Terri-Anne was close to her father, but after he left when she was four years old, she was ‘passed around to people’ to be minded while her mother worked.
When Terri-Anne was about 10, the father of one of her friends sexually abused her. ‘I don’t know how long it went on, quite a few times. And I never told my mother because I was scared that no one would believe me or I’d get into trouble.’
Childhood was erratic and at various times Terri-Anne lived with her grandparents and others in inner Sydney.
At 15 she was deemed ‘exposed to moral danger’ and made a ward of the state. Through the mid-1960s Terri-Anne had three placements in a girls’ home in outer Sydney, and during the first of these, she was sexually abused by another girl. The girl slept in the bed next to Terri-Anne’s.
‘I don’t even know why it happened, being truthful. I could never ever fathom it out. It wasn’t like she disliked me or anything, it just happened one night and, yeah, I never reported her. I would have been beaten up by everyone in there if I did.’
An unspoken rule was that ‘you didn't dob people in’, and Terri-Anne still lived by ‘that code’.
While she was in the home, Terri-Anne was put in isolation, ‘beaten in the head’ and ‘bashed’ by staff, including the superintendent.
Her final placement finished three months later than it was meant to. She’d already turned 18 and shouldn’t have remained in what was a girls’ only home, but staff refused to hear her protests and kept her there.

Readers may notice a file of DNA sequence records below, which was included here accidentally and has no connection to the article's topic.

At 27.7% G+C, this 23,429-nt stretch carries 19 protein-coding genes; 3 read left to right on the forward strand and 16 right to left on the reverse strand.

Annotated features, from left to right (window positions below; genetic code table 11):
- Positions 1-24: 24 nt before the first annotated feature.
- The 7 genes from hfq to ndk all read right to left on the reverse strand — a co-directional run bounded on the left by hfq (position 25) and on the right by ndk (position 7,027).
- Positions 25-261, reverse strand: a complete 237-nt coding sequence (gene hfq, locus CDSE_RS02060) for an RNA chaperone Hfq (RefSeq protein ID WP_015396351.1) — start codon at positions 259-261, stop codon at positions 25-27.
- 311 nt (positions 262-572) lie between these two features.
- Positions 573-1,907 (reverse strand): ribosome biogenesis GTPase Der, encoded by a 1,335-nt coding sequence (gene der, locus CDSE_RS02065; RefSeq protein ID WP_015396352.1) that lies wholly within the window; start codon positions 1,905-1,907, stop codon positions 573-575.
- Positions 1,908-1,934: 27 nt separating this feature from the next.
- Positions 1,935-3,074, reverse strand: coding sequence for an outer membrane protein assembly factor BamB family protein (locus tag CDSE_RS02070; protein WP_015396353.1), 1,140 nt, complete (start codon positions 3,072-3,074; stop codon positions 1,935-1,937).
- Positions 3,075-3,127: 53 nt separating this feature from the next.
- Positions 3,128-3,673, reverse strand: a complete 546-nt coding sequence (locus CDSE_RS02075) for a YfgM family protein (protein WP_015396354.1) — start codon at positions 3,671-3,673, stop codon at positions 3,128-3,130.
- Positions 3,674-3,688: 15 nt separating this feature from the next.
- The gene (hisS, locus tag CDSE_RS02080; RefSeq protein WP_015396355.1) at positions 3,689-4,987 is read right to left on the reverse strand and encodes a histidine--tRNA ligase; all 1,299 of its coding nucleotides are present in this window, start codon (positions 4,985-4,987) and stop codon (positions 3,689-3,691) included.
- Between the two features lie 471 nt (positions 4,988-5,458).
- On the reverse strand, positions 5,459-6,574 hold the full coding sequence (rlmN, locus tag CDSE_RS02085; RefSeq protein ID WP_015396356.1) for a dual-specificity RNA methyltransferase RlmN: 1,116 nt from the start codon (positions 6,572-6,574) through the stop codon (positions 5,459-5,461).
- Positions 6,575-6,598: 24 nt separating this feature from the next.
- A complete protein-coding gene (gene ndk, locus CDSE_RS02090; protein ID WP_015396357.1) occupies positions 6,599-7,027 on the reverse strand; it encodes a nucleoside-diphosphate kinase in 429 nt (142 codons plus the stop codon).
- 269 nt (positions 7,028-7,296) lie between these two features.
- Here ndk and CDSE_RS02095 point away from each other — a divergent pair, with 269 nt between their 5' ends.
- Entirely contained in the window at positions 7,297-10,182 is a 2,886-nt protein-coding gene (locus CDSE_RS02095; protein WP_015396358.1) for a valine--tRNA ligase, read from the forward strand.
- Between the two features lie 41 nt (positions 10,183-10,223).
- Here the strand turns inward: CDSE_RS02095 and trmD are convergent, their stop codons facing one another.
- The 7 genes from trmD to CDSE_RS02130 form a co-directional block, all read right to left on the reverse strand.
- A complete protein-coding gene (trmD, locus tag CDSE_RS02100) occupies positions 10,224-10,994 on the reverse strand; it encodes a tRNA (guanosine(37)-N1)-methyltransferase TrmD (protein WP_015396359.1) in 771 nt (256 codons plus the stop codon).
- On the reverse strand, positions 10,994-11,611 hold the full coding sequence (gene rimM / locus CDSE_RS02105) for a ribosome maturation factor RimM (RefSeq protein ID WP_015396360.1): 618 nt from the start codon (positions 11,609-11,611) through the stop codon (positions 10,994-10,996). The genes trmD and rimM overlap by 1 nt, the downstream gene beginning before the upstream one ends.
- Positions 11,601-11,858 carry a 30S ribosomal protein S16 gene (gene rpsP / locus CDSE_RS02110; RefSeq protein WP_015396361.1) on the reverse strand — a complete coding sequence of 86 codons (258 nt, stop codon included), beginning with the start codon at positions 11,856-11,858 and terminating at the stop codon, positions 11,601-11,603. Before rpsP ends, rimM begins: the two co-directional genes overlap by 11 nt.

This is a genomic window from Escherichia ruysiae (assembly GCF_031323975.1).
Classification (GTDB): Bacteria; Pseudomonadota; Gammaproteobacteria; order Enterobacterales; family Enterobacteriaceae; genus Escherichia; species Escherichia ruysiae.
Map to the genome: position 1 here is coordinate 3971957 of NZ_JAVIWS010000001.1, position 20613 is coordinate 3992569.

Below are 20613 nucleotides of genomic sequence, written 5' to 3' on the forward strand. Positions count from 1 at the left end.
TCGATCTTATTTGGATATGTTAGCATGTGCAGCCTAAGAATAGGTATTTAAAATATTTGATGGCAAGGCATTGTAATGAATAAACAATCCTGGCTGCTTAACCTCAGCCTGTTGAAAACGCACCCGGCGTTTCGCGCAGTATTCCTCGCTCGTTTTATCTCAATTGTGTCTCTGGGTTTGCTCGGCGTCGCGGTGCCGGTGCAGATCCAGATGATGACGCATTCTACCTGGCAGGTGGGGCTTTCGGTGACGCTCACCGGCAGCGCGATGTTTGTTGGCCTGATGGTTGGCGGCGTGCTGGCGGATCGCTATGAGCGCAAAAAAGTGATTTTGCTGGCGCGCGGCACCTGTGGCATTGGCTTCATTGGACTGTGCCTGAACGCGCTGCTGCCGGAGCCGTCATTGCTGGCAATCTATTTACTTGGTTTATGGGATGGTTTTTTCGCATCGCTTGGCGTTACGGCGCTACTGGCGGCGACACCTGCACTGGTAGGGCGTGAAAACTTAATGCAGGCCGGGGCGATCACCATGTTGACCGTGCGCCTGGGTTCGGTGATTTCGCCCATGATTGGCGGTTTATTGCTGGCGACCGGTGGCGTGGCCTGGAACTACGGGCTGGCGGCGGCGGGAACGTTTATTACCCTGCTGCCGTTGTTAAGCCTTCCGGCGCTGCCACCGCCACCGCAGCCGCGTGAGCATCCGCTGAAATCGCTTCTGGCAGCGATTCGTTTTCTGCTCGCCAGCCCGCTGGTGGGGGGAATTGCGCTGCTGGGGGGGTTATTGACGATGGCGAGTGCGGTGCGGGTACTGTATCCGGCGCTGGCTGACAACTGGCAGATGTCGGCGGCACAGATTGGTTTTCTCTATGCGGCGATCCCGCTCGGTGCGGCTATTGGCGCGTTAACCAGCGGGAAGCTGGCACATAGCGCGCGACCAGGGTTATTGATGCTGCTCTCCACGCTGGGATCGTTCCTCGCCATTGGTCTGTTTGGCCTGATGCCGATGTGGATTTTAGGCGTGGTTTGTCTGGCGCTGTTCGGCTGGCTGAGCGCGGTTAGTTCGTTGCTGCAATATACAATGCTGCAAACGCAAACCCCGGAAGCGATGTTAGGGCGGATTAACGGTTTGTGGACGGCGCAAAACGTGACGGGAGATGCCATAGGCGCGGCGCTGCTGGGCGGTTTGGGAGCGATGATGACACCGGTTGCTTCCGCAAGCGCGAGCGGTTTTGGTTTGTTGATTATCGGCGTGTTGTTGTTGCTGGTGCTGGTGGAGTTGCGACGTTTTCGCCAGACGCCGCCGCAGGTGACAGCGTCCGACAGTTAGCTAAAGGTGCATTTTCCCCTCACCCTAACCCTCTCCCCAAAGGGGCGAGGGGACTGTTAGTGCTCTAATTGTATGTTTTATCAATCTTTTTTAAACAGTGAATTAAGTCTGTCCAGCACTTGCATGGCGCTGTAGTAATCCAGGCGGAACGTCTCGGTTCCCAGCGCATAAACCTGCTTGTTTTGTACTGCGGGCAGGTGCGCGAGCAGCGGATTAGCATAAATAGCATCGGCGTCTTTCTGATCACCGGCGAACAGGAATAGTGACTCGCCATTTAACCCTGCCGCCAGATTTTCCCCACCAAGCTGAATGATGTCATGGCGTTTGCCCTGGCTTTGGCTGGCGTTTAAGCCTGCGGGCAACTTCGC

At one point in the mid-60s, when Terri-Anne was 17 and living in the city, she was raped at gunpoint and taken to hospital afterwards with significant injuries. A medical report she later accessed stated that she had ‘very low morals’ and had had ‘a septic abortion’.
‘Now this ate away and ate away,’ Terri-Anne said. ‘Till finally I got it together and went through my ward files, because I’d really had to prove this point.’
At the time the medical report was written she’d been out of the girls’ home only a short time and ‘why would I be going to have an abortion?’ She showed details of the timeline to a lawyer who acknowledged that she ‘was telling the truth’ and that the medical records were wrong.
Terri-Anne told the Commissioner that she ‘can’t even have a medical examination now’ because of the invasive procedures she’d had each time she’d been in the home.
She described issues with trust and feelings of anxiety. She’d been diagnosed with obsessive-compulsive disorder but didn’t like taking medication because of its side effects.
‘My life’s a bit everywhere. So I get a bit off track here and there because I don’t, you know, I’ve sort of, I feel let down. I call myself abandoned and I have a friend that’s the same.’
She still kept in contact with some who’d been in the girls’ home, women she said who ‘were bred to survive’.
Terri-Anne had some male friends but hadn’t been in a relationship for several decades.
‘I mean, it is very lonely, the only thing I can say out of it is that no one’s abusing me and I’m scared I’m going to go out with someone and the same thing – I trusted before …
‘But it’s so sad, I think, in the other way that I get tired of being alone. Just, I would like to have someone to go out with and do things, but you just can’t trust them because there’s still creeps out there.’